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Research as an Extracurricular

2 min read
Regeneron ISEF branding.

Table of contents

Note: This post largely applies to people applying as STEM/hard science majors. I don’t have the experience to comment on soft sciences, humanities, etc.

In the midst of my college applications, I saw a YouTube Short (I don’t remember the source) about research being the most common high school extracurricular of undergrads at prestigious universities. I think this is reasonable. But I think a lot of high schoolers don’t understand why research is such a coveted activity.

The story isn’t as simple as “they got in, they all did research, so I should too.”

As a whole, research is a very valuable pursuit. It requires ingenuity, it’s unpredictable (and thus successful research projects[1] demonstrate an obsessive level of commitment to one topic), but most importantly—what I think universities care about—it necessitates a deep understanding of a particular field.

Research universities have a huge incentive to accept students who produce knowledge. Knowing that much about a field, even if it’s small, by the end of your high school career is very rare. Your research is even more impressive if it's pure theory, like math or theoretical physics, because you’re not able to disguise minor tweaks on established methods as novel ideas.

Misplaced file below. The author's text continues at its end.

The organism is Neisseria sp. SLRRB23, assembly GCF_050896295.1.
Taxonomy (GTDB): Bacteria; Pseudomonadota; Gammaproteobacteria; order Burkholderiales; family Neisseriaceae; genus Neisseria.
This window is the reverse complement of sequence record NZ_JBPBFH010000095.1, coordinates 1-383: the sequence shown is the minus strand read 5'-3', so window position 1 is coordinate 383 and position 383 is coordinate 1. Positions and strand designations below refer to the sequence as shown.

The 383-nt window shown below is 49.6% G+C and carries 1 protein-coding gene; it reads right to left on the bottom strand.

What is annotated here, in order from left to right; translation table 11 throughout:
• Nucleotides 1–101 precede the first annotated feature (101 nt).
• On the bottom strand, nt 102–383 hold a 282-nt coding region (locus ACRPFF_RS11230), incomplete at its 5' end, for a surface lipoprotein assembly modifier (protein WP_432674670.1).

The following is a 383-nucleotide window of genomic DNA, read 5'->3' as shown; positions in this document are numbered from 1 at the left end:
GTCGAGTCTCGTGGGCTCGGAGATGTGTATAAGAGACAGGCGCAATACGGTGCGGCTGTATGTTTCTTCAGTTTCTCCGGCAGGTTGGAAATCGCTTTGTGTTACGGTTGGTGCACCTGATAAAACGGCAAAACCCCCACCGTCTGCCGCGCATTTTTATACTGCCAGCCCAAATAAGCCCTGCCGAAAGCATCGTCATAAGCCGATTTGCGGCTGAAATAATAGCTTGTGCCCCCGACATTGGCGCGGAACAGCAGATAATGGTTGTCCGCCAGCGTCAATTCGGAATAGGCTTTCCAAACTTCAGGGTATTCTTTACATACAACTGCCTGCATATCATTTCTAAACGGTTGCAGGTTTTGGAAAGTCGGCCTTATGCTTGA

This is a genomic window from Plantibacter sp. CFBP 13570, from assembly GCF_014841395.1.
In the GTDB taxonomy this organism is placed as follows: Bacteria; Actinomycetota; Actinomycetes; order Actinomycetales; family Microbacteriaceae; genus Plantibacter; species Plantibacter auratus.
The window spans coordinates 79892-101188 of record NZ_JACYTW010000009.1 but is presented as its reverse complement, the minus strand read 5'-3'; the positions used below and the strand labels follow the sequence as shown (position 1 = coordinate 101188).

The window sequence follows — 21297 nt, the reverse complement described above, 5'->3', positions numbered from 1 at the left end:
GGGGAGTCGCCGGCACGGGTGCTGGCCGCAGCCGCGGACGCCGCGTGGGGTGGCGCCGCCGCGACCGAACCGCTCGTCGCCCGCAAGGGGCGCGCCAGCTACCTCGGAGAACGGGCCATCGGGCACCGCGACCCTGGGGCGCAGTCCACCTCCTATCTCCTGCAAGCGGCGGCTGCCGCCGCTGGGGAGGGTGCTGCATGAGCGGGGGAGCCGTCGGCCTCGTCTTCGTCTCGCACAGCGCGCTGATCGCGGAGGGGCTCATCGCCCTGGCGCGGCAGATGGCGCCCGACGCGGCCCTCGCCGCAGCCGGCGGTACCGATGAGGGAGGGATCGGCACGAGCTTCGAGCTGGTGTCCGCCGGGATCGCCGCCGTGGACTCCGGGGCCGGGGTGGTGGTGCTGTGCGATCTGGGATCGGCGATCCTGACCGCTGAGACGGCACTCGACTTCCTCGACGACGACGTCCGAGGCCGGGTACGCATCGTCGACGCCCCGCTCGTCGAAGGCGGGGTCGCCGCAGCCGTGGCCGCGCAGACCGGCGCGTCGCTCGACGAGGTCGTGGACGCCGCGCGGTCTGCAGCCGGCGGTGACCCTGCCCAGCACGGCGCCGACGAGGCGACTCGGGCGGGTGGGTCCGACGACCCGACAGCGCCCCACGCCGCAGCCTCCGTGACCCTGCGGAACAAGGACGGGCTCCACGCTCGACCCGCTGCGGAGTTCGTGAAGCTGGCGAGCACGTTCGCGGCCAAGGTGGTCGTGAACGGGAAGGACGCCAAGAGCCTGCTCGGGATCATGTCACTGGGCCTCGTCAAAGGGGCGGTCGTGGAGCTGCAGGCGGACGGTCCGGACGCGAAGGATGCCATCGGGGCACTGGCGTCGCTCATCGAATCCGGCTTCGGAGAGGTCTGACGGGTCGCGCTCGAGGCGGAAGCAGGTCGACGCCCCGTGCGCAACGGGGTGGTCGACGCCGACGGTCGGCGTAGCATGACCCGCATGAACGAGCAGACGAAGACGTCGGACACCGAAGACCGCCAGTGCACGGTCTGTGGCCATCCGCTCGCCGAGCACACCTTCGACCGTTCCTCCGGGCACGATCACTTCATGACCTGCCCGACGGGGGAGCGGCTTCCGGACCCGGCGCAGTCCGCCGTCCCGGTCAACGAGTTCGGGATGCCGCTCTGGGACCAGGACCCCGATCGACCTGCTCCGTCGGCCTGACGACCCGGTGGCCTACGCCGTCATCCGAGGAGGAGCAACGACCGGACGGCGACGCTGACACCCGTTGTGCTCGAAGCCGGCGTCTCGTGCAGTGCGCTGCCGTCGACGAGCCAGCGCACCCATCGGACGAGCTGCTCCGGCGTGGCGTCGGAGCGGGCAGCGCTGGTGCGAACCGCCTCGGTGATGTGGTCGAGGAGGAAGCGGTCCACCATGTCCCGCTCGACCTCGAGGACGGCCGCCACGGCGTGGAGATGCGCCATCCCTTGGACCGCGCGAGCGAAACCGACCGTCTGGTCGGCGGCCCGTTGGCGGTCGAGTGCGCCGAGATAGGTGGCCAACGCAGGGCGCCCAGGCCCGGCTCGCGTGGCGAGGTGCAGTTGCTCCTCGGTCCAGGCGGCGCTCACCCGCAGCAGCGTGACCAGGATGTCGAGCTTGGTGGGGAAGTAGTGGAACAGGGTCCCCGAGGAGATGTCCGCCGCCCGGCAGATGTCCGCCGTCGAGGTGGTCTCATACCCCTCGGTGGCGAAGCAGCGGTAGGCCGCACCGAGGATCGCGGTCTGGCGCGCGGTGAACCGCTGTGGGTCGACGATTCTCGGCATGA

If you’re doing research to get into prestigious schools, you’re doing it for the wrong reason (I’m disregarding the “you should be passionate about/enjoy your extracurriculars” argument even though it’s true). You won’t get in if you’re doing research to do research because you don’t know enough.

There’s a reason why ISEF winners tend to also be olympiad-level students. There’s also a reason why many undergraduates don’t get published in notable journals until they’re juniors or seniors. You have to remember who you’re competing with as a high school researcher: undergraduates, Ph.D. students, post-docs, professors, researchers.

Don’t chase the research. Build good fundamentals, then research when you’re ready. Publishing in an unknown journal (or god forbid one of the high school research journals you pay into) won’t increase your chances of admission. You’re better off spending your energy in an activity you’re really good at than doing meaningless “research.”[2]

  1. I'm defining successful research projects as ones that have produced a substantially novel idea worthy of being published in a notable journal or accepted at a notable conference. ↩︎

  2. I don't want to discourage high schoolers from pursuing research. If you're actually interested in a field, definitely research! Even if you're just entering data at first. My point is Google Sheets is not research (which you'll surpass if you're invensted in a topic). ↩︎

Michel Liao

Michel Liao

Boise, Idaho, United States
Hello! I'm a sophomore studying computer science at Princeton. I like reading, rock climbing, and running.